Companies Search for the Ideal Learning Management System

Companies change LMSIf the rate of employee turnover were as high as LMS turnover, companies would be in big trouble. The acronym, LMS, stands for learning management system.

Businesses turn to these online operations systems to conduct workplace training, communicate with coworkers and compile important metrics and reports, among other things. But Brandon Hall’s annual LMS trends survey from 2012 shows that nearly 50 percent of organizations with LMSs want to replace their current software. Worse still, 58 percent of these organizations implemented their LMSs less than two years ago.

These statistics are shocking but the math doesn’t add up. Companies seem to depend on learning management systems but are not satisfied with the ones they currently have. Why?

Discontinuing one LMS and implementing another is a huge undertaking. Very few organizations make such decisions out of haste. A few reasons why they leave their current system include: outdated features, lack of reporting functions, kinks in overall functionality, little support from the LMS vendor and the unavoidable high cost.

By delving into the areas of frustration, it may become clear what traits organizations look for in the ideal learning management system.

Outdated Features:

Technology is advancing quickly. Because new social media networks and operating systems are constantly being released to the public, workplace software needs to keep pace, too. Some LMSs, like hardware-based LMSs that are installed onsite are more likely to struggle with producing updated features as often as necessary.

Reporting Features:

Metrics are important to all facets of business. The phrase “you have to know where you’ve been to know where you are going” comes to mind. Data allows companies to evaluate the past and plan for the future. Therefore, organizations need robust reporting features that are easy to customize and automatic.

Functionality Issues:

The point of having an LMS is for employees to use it. However, an LMS that offers a less-than-intuitive framework is more often avoided than embraced. Using a cloud-based LMS usually means there is more flexibility in the interface which allows administrators to easily customize social settings and options, making the system more user-friendly.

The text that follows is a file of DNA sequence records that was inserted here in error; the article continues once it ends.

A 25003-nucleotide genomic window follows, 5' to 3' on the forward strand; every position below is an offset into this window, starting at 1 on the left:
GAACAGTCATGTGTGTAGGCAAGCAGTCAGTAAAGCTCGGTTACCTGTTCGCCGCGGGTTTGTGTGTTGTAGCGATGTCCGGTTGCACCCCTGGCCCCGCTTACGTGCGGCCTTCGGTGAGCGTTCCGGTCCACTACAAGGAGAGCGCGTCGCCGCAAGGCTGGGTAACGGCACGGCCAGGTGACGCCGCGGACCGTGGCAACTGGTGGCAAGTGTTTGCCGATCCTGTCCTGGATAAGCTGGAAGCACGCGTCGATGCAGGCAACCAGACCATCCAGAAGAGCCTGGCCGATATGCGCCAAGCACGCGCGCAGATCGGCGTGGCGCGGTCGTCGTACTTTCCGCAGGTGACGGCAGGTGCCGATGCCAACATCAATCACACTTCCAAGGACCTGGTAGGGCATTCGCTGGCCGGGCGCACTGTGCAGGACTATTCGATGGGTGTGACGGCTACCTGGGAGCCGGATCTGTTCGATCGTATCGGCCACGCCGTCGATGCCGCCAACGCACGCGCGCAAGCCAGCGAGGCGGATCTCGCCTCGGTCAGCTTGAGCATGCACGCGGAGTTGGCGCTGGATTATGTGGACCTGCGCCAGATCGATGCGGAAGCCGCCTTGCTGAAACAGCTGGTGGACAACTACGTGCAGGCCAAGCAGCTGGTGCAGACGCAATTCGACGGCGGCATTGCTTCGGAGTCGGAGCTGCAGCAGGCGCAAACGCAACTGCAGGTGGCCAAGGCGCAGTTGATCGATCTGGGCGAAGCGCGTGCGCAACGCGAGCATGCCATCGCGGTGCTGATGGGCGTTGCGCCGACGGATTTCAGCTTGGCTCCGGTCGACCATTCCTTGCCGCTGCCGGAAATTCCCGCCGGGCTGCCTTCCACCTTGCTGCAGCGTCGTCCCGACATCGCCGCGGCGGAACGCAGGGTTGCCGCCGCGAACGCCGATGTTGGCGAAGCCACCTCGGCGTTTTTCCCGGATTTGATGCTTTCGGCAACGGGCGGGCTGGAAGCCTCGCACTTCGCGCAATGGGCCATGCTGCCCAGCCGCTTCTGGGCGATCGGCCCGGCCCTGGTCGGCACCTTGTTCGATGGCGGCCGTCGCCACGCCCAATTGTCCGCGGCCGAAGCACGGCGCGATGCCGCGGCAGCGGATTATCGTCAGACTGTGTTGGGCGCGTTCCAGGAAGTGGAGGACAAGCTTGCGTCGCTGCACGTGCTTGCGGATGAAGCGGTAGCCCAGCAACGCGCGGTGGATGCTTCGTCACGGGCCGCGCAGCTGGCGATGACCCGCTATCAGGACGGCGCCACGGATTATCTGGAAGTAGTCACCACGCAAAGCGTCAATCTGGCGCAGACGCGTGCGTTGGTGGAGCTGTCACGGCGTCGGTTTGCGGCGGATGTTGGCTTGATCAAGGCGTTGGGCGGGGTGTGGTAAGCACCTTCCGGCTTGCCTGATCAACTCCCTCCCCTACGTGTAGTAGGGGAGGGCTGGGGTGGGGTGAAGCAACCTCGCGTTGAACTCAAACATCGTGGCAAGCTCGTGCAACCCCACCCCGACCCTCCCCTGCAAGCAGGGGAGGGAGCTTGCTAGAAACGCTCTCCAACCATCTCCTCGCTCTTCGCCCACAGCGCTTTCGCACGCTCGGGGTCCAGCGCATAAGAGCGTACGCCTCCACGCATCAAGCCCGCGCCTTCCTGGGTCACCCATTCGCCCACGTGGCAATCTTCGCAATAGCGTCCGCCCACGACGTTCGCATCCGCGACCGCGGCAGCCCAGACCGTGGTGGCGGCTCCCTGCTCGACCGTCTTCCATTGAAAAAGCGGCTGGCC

Vendor Support:

Of course, in those times when technology acts up (as it seems to do) it is always nice to have knowledgeable experts nearby. A service as a software (SaaS) LMS is hosted by the software provider, who remotely provides all maintenance and upgrades as needed. This means that the technology is in the hands of capable (and hopefully attentive) experts.

High Cost:

Let’s face it: a remotely hosted social learning management system is the whole kit and caboodle. It’s intuitive design, robust reporting options, vendor support team and latest and greatest features are highly valuable. Companies are willing to pay good money to license an ideal system. And from the statistics published by Brandon Hall, organizations will take a financial hit just to transition into an LMS that works better and fits their needs.

TOPYX® is the social LMS companies turn to after inadequate learning management systems fail them. The SaaS LMS is remotely hosted to ensure optimum maintenance and support. Many of its award winning features are updated regularly, helping workplaces stay ahead of changing technologies. More than a training center, TOPYX is a business operations tool. Time and time again it proves to be the ideal LMS for purpose driven organizations.

To companies that are implementing a second, third or fourth LMS, the process can seem like a headache. Thankfully, the right LMS should be able to change that by providing the ideal outcome.

Jeffrey A. Roth
Vice President, Marketing and Communications
[email protected]


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